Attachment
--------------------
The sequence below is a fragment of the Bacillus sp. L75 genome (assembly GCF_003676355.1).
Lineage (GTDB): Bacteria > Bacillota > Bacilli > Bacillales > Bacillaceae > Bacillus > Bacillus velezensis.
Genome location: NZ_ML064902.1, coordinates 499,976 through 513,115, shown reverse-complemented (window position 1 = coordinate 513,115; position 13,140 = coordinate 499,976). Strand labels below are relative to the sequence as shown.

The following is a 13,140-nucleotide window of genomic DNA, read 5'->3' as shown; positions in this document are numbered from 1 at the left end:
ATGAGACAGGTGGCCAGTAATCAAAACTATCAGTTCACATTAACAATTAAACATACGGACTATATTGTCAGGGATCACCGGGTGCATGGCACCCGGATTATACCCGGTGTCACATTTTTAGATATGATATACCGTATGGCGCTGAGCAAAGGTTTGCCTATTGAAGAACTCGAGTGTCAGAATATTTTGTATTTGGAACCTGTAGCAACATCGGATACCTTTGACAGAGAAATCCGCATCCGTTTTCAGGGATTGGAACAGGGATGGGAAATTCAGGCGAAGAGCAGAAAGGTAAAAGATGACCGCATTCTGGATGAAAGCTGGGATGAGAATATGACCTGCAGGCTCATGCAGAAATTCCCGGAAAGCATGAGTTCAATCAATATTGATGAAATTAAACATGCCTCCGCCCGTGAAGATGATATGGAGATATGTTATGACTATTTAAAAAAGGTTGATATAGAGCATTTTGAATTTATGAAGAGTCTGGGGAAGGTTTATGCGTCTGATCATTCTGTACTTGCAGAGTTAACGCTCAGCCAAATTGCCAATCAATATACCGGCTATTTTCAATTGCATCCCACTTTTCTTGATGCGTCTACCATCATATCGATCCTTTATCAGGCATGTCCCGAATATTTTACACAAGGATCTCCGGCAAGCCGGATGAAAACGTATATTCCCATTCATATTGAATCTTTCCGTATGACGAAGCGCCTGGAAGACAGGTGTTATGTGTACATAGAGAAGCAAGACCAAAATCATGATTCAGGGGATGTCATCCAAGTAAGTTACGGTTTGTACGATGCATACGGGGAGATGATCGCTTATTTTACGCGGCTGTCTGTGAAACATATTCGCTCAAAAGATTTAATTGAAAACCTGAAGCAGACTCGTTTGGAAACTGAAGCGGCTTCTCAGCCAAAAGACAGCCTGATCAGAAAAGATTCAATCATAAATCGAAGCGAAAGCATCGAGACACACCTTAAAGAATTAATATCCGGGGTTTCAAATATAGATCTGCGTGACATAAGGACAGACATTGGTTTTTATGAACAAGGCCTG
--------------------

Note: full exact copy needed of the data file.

The sequence below is a fragment of the Bacillus sp. L75 genome (assembly GCF_003676355.1).
Lineage (GTDB): Bacteria > Bacillota > Bacilli > Bacillales > Bacillaceae > Bacillus > Bacillus velezensis.
Genome location: NZ_ML064902.1, coordinates 499,976 through 513,115, shown reverse-complemented (window position 1 = coordinate 513,115; position 13,140 = coordinate 499,976). Strand labels below are relative to the sequence as shown.

The following is a 13,140-nucleotide window of genomic DNA, read 5'->3' as shown; positions in this document are numbered from 1 at the left end:
ATGAGACAGGTGGCCAGTAATCAAAACTATCAGTTCACATTAACAATTAAACATACGGACTATATTGTCAGGGATCACCGGGTGCATGGCACCCGGATTATACCCGGTGTCACATTTTTAGATATGATATACCGTATGGCGCTGAGCAAAGGTTTGCCTATTGAAGAACTCGAGTGTCAGAATATTTTGTATTTGGAACCTGTAGCAACATCGGATACCTTTGACAGAGAAATCCGCATCCGTTTTCAGGGATTGGAACAGGGATGGGAAATTCAGGCGAAGAGCAGAAAGGTAAAAGATGACCGCATTCTGGATGAAAGCTGGGATGAGAATATGACCTGCAGGCTCATGCAGAAATTCCCGGAAAGCATGAGTTCAATCAATATTGATGAAATTAAACATGCCTCCGCCCGTGAAGATGATATGGAGATATGTTATGACTATTTAAAAAAGGTTGATATAGAGCATTTTGAATTTATGAAGAGTCTGGGGAAGGTTTATGCGTCTGATCATTCTGTACTTGCAGAGTTAACGCTCAGCCAAATTGCCAATCAATATACCGGCTATTTTCAATTGCATCCCACTTTTCTTGATGCGTCTACCATCATATCGATCCTTTATCAGGCATGTCCCGAATATTTTACACAAGGATCTCCGGCAAGCCGGATGAAAACGTATATTCCCATTCATATTGAATCTTTCCGTATGACGAAGCGCCTGGAAGACAGGTGTTATGTGTACATAGAGAAGCAAGACCAAAATCATGATTCAGGGGATGTCATCCAAGTAAGTTACGGTTTGTACGATGCATACGGGGAGATGATCGCTTATTTTACGCGGCTGTCTGTGAAACATATTCGCTCAAAAGATTTAATTGAAAACCTGAAGCAGACTCGTTTGGAAACTGAAGCGGCTTCTCAGCCAAAAGACAGCCTGATCAGAAAAGATTCAATCATAAATCGAAGCGAAAGCATCGAGACACACCTTAAAGAATTAATATCCGGGGTTTCAAATATAGATCTGCGTGACATAAGGACAGACATTGGTTTTTATGAACAAGGCCTG